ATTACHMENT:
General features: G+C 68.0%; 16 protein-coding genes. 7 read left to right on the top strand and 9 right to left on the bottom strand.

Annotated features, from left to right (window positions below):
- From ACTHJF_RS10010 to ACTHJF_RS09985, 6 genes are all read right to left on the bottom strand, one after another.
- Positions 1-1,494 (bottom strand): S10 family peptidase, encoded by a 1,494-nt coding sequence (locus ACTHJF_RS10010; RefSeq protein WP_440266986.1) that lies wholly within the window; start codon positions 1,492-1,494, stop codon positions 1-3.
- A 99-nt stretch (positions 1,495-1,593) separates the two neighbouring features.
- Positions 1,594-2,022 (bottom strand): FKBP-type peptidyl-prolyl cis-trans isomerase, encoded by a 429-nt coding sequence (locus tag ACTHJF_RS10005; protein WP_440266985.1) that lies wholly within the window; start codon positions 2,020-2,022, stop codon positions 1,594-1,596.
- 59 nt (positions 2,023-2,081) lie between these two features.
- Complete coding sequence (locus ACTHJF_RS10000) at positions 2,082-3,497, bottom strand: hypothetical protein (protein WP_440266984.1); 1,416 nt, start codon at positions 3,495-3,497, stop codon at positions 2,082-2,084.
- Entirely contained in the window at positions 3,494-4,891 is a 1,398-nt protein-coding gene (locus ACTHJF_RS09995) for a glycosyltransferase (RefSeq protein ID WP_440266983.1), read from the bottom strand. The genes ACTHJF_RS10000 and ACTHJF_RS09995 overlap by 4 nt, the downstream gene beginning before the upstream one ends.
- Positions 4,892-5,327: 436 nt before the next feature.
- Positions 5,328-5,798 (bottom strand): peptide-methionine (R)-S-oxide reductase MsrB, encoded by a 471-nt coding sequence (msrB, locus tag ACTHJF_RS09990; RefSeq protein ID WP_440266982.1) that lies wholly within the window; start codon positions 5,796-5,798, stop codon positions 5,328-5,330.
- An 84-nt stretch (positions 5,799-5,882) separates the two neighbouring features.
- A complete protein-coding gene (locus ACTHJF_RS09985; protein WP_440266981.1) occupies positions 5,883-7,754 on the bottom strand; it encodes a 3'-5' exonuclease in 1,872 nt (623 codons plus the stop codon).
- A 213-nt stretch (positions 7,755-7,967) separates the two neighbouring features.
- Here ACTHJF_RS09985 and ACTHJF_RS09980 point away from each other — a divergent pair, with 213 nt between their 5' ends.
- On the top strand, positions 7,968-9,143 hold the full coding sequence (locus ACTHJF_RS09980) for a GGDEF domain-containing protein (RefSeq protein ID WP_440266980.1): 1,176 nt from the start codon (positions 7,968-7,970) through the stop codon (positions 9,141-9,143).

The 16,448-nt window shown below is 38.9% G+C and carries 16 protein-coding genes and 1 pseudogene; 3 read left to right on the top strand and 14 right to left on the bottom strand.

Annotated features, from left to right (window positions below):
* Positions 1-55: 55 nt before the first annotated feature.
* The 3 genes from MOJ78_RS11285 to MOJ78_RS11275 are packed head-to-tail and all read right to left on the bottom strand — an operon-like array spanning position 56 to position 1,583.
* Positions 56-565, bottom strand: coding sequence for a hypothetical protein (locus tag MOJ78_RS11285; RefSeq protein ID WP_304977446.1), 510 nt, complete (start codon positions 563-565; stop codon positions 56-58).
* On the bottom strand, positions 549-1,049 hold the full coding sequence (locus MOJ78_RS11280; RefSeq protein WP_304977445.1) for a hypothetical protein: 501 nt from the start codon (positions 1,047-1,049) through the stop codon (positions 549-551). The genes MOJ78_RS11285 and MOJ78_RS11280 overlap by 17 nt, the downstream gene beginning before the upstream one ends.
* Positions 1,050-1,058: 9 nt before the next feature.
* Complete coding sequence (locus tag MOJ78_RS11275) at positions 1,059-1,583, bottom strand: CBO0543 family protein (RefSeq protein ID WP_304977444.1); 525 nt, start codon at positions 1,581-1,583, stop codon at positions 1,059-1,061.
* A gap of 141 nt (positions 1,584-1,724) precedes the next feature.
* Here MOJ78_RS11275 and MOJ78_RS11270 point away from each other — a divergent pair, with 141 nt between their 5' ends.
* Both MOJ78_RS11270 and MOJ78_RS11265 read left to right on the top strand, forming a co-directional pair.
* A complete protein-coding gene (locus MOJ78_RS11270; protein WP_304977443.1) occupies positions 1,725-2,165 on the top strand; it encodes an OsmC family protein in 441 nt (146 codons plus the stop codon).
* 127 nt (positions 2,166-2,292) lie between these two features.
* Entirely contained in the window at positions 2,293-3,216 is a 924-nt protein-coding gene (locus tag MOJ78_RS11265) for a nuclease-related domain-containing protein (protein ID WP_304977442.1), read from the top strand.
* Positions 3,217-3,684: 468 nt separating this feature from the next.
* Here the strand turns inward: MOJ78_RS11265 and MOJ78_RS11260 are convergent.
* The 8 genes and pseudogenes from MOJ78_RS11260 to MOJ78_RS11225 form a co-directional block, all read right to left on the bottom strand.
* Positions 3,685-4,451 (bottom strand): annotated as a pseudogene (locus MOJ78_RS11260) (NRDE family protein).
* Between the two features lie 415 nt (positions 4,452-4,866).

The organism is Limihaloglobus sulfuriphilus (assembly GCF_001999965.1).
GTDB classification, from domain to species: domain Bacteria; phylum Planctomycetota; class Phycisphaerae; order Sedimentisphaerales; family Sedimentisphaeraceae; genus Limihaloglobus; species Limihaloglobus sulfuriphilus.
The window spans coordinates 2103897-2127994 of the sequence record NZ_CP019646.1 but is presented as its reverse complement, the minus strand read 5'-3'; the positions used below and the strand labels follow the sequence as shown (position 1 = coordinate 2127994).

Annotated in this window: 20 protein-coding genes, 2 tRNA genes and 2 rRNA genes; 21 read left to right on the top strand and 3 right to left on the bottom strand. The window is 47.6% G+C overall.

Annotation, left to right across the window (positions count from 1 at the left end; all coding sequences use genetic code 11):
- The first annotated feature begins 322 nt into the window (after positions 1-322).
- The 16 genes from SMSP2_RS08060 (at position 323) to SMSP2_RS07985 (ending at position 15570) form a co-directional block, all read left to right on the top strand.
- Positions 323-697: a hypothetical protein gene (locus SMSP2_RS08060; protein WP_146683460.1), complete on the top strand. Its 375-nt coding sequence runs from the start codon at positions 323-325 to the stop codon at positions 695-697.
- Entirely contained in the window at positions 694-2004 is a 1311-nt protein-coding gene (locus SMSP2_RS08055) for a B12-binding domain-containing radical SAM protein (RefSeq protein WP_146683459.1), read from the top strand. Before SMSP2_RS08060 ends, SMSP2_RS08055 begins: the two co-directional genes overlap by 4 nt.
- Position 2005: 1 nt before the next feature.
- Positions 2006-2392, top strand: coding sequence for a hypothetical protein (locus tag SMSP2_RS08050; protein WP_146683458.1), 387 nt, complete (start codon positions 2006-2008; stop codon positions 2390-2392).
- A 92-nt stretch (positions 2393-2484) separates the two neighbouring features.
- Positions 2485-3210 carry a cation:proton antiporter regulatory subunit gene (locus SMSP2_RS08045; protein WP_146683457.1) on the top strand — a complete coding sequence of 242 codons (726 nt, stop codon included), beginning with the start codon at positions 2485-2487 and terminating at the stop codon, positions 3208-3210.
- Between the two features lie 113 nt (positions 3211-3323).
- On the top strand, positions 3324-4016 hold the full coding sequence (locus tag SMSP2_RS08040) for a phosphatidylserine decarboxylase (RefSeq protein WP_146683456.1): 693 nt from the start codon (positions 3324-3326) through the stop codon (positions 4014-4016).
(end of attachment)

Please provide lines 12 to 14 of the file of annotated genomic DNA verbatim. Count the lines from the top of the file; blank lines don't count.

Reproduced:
- An 84-nt stretch (positions 5,799-5,882) separates the two neighbouring features.
- A complete protein-coding gene (locus ACTHJF_RS09985; protein WP_440266981.1) occupies positions 5,883-7,754 on the bottom strand; it encodes a 3'-5' exonuclease in 1,872 nt (623 codons plus the stop codon).
- A 213-nt stretch (positions 7,755-7,967) separates the two neighbouring features.